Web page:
Serum inhibits P. aeruginosa biofilm formation on plastic surfaces and intravenous catheters

J Surg Res. 2010 Apr;159(2):735-46. doi: 10.1016/j.jss.2008.09.003. Epub 2008 Oct 7.


Introduction: Biofilm formation on medical devices such as intravenous catheters is a serious manifestation of Pseudomonas aeruginosa infections. Serum has bactericidal activity, a function of multiple serum components. In this study, we determined the effect of serum and serum components on the formation of P. aeruginosa biofilm.

Materials and methods: We examined the effect of adult bovine serum (ABS) or bovine serum albumin (BSA) on biofilm development on plastic coverslips. This was done using both static and continuous flow-through culture systems and P. aeruginosa strain PAO1. Biofilms were quantified using crystal violet assays and visualized using confocal scanning laser microscopy and scanning electron microscopy. We examined the effect of ABS on PAO1 swimming and twitching motilities (both contribute to P. aeruginosa biofilm development). We also analyzed the inhibitory effect of adult human serum (AHS) and plasma (AHP) on PAO1 biofilm development on plastic coverslips and intravenous catheters.

Results: Compared with M9 minimal medium (M9), 10% ABS-supplemented medium (M9/ABS-10) caused a significant decrease in biofilm development. Coverslips precoated with M9/ABS-10 failed to develop biofilm when placed in M9. In addition to reduced biofilm formation, adding ABS to M9 reduced an already-developed PAO1 biofilm. Compared with M9, M9/ABS-10 enhanced PAO1 twitching motility considerably, but did not affect swimming motility. Similar to ABS, BSA blocked biofilm formation but did not affect PAO1 twitching motility. Both AHS and AHP blocked PAO1 biofilm formation on plastic coverslips and intravenous catheters.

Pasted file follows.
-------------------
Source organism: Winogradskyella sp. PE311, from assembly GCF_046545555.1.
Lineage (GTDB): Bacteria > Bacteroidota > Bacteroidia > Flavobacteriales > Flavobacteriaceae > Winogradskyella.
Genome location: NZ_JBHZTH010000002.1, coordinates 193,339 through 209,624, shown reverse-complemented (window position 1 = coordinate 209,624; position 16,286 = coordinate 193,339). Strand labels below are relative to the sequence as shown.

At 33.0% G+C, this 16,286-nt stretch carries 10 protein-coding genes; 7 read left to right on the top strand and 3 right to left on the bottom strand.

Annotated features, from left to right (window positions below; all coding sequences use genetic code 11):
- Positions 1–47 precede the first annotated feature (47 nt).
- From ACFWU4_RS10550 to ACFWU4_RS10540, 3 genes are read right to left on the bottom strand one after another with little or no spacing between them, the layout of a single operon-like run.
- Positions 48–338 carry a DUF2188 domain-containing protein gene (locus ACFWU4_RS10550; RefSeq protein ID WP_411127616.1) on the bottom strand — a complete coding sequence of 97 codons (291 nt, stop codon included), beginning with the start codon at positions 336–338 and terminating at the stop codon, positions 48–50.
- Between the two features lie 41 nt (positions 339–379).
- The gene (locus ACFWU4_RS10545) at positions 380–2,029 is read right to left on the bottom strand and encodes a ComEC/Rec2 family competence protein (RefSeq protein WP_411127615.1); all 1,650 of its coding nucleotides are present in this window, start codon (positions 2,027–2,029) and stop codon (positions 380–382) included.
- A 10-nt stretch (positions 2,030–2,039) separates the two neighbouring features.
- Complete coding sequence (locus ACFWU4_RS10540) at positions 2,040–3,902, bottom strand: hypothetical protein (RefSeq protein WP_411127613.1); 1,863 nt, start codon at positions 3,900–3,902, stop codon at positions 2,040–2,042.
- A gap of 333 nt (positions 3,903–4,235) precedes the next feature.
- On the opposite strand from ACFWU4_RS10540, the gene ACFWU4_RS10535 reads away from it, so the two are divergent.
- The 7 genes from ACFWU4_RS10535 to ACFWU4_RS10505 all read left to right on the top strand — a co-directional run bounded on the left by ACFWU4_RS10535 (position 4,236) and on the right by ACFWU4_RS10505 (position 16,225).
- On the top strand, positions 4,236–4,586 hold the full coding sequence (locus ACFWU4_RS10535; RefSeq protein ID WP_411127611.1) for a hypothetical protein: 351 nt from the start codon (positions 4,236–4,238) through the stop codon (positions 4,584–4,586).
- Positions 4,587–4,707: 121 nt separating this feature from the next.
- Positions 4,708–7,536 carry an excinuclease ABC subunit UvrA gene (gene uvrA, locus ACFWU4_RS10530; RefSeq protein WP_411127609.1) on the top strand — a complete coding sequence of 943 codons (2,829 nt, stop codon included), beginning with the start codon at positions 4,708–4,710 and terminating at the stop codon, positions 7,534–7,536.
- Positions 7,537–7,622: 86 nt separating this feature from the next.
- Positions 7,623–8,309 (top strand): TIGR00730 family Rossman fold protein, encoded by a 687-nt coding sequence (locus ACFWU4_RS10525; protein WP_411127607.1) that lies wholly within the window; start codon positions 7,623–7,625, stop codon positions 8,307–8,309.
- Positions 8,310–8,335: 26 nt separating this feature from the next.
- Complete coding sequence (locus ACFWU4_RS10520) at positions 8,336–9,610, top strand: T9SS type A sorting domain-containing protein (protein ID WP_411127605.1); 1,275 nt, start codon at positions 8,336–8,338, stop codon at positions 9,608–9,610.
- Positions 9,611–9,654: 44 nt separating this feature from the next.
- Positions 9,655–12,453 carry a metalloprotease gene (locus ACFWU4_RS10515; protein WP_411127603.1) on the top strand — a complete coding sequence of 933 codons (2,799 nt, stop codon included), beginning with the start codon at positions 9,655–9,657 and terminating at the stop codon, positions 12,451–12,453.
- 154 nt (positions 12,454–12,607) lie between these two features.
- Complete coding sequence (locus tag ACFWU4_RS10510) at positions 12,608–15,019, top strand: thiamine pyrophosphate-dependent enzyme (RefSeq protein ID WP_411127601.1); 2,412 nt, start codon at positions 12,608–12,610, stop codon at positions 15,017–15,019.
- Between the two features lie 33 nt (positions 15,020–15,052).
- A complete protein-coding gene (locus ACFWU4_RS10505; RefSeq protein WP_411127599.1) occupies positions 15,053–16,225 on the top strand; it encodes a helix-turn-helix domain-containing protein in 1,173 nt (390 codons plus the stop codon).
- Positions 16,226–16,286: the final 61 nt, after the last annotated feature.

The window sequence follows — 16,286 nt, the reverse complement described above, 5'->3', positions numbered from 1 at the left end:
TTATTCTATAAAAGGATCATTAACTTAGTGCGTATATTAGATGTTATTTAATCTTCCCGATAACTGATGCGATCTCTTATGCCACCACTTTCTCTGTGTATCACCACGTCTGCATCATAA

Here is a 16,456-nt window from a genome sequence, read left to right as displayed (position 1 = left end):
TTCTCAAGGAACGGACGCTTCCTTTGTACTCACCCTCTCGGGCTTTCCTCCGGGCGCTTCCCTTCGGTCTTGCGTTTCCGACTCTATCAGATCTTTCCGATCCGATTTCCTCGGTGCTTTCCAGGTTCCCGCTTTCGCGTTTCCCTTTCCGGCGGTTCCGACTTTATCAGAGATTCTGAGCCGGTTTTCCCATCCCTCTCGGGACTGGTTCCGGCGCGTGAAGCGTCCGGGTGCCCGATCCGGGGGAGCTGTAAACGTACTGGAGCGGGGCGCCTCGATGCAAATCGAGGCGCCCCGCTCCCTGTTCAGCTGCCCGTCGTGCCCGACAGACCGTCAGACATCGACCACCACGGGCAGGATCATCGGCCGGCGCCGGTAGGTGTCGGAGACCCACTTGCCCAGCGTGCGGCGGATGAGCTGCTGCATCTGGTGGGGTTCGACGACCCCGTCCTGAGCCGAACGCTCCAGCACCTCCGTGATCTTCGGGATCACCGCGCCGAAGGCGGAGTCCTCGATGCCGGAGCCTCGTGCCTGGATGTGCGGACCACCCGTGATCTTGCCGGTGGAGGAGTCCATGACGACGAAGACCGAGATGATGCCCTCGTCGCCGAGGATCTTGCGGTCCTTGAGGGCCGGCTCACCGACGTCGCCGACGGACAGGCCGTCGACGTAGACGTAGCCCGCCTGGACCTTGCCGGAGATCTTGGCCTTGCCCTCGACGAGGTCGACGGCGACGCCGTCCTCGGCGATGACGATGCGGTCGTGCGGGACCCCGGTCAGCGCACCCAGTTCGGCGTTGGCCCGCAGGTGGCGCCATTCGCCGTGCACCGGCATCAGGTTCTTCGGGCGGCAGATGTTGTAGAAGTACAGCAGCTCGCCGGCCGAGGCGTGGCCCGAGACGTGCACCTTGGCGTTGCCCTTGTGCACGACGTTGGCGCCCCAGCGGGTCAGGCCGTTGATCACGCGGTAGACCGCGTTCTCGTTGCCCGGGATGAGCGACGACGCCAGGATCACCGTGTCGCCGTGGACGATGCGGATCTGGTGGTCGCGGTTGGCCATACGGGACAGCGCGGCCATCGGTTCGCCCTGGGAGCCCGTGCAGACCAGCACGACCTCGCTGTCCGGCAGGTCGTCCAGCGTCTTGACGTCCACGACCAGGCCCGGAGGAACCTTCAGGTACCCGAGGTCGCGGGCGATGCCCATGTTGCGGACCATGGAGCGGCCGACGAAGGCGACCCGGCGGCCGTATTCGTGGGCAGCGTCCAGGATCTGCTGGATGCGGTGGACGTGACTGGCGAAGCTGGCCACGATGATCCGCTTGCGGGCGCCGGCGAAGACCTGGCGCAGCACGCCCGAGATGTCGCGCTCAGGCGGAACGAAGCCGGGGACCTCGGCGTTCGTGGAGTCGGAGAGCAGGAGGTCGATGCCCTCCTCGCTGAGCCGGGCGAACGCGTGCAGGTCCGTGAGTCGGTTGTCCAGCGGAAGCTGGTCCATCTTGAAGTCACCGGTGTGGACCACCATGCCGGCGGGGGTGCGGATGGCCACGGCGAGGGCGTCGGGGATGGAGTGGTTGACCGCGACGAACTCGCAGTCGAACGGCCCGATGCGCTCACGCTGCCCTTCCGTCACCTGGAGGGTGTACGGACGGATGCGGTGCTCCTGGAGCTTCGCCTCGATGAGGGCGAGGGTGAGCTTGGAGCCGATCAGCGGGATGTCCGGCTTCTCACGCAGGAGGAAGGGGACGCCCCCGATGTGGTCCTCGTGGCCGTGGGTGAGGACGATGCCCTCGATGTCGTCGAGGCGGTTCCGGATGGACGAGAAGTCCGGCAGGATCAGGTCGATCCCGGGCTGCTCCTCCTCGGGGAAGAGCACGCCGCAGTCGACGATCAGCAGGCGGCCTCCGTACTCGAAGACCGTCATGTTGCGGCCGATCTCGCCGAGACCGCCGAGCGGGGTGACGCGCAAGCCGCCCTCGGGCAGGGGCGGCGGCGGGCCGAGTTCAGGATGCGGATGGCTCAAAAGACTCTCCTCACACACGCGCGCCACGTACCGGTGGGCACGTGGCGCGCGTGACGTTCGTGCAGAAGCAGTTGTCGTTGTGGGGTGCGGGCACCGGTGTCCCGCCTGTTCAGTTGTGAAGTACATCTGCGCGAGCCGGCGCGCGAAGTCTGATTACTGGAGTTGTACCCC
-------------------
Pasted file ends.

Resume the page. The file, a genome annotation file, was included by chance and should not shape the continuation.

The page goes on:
Conclusions: These results suggest that as part of the host innate resistance, serum inhibits P. aeruginosa biofilm formation on plastic surfaces, including intravenous catheters. Two possible scenarios for this inhibition include blocking the direct interaction between P. aeruginosa and the substrates, and the enhancing P. aeruginosa twitching motility.

Publication types

  • Research Support, Non-U.S. Gov't

MeSH terms

  • Animals
  • Bacterial Adhesion / drug effects
  • Bacterial Adhesion / physiology
  • Biofilms / drug effects
  • Biofilms / growth & development*
  • Catheterization, Peripheral
  • Cattle
  • Culture Media
  • Humans
  • Microscopy, Electron, Scanning
  • Phlebotomy
  • Plastics*
  • Pseudomonas aeruginosa / drug effects
  • Pseudomonas aeruginosa / growth & development*
  • Pseudomonas aeruginosa / physiology
  • Pseudomonas aeruginosa / ultrastructure
  • Serum Albumin, Bovine / pharmacology


  • Culture Media
  • Plastics
  • Serum Albumin, Bovine